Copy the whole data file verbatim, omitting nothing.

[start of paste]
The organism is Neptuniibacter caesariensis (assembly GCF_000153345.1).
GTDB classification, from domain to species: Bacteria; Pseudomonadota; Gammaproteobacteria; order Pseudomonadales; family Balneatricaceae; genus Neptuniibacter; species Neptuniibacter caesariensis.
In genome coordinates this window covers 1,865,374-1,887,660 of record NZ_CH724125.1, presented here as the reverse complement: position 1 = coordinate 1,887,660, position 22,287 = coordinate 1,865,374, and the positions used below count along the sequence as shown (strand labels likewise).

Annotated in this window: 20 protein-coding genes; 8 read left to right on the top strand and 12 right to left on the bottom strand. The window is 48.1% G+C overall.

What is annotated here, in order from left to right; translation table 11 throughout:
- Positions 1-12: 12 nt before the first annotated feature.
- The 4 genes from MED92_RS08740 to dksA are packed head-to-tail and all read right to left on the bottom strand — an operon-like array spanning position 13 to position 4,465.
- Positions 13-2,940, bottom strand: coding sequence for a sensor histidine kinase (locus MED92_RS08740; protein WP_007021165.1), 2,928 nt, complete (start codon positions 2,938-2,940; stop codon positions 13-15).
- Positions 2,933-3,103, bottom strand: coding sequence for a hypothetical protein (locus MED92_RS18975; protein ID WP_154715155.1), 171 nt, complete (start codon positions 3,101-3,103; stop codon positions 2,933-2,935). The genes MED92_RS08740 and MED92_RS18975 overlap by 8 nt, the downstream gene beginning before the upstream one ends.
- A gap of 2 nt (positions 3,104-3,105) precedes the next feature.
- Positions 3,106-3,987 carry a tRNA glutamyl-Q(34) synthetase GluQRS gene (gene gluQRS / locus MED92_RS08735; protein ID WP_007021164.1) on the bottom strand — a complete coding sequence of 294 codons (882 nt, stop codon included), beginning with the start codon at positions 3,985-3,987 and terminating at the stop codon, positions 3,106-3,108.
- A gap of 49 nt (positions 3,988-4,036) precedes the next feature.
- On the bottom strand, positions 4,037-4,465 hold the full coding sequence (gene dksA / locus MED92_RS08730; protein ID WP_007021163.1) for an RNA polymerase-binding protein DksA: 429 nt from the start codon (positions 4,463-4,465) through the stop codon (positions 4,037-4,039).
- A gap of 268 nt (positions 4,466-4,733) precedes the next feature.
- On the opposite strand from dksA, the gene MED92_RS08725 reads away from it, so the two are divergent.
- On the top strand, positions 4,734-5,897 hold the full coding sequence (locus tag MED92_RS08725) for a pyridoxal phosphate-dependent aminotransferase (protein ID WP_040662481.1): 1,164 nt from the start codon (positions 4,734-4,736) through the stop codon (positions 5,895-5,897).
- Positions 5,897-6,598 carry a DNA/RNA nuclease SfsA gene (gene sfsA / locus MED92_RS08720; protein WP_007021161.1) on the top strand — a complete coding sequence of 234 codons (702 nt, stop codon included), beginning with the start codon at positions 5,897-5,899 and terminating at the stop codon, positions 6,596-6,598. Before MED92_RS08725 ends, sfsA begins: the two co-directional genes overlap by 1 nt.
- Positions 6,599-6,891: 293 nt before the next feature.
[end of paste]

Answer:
The organism is Neptuniibacter caesariensis (assembly GCF_000153345.1).
GTDB classification, from domain to species: Bacteria; Pseudomonadota; Gammaproteobacteria; order Pseudomonadales; family Balneatricaceae; genus Neptuniibacter; species Neptuniibacter caesariensis.
In genome coordinates this window covers 1,865,374-1,887,660 of record NZ_CH724125.1, presented here as the reverse complement: position 1 = coordinate 1,887,660, position 22,287 = coordinate 1,865,374, and the positions used below count along the sequence as shown (strand labels likewise).

Annotated in this window: 20 protein-coding genes; 8 read left to right on the top strand and 12 right to left on the bottom strand. The window is 48.1% G+C overall.

What is annotated here, in order from left to right; translation table 11 throughout:
- Positions 1-12: 12 nt before the first annotated feature.
- The 4 genes from MED92_RS08740 to dksA are packed head-to-tail and all read right to left on the bottom strand — an operon-like array spanning position 13 to position 4,465.
- Positions 13-2,940, bottom strand: coding sequence for a sensor histidine kinase (locus MED92_RS08740; protein WP_007021165.1), 2,928 nt, complete (start codon positions 2,938-2,940; stop codon positions 13-15).
- Positions 2,933-3,103, bottom strand: coding sequence for a hypothetical protein (locus MED92_RS18975; protein ID WP_154715155.1), 171 nt, complete (start codon positions 3,101-3,103; stop codon positions 2,933-2,935). The genes MED92_RS08740 and MED92_RS18975 overlap by 8 nt, the downstream gene beginning before the upstream one ends.
- A gap of 2 nt (positions 3,104-3,105) precedes the next feature.
- Positions 3,106-3,987 carry a tRNA glutamyl-Q(34) synthetase GluQRS gene (gene gluQRS / locus MED92_RS08735; protein ID WP_007021164.1) on the bottom strand — a complete coding sequence of 294 codons (882 nt, stop codon included), beginning with the start codon at positions 3,985-3,987 and terminating at the stop codon, positions 3,106-3,108.
- A gap of 49 nt (positions 3,988-4,036) precedes the next feature.
- On the bottom strand, positions 4,037-4,465 hold the full coding sequence (gene dksA / locus MED92_RS08730; protein ID WP_007021163.1) for an RNA polymerase-binding protein DksA: 429 nt from the start codon (positions 4,463-4,465) through the stop codon (positions 4,037-4,039).
- A gap of 268 nt (positions 4,466-4,733) precedes the next feature.
- On the opposite strand from dksA, the gene MED92_RS08725 reads away from it, so the two are divergent.
- On the top strand, positions 4,734-5,897 hold the full coding sequence (locus tag MED92_RS08725) for a pyridoxal phosphate-dependent aminotransferase (protein ID WP_040662481.1): 1,164 nt from the start codon (positions 4,734-4,736) through the stop codon (positions 5,895-5,897).
- Positions 5,897-6,598 carry a DNA/RNA nuclease SfsA gene (gene sfsA / locus MED92_RS08720; protein WP_007021161.1) on the top strand — a complete coding sequence of 234 codons (702 nt, stop codon included), beginning with the start codon at positions 5,897-5,899 and terminating at the stop codon, positions 6,596-6,598. Before MED92_RS08725 ends, sfsA begins: the two co-directional genes overlap by 1 nt.
- Positions 6,599-6,891: 293 nt before the next feature.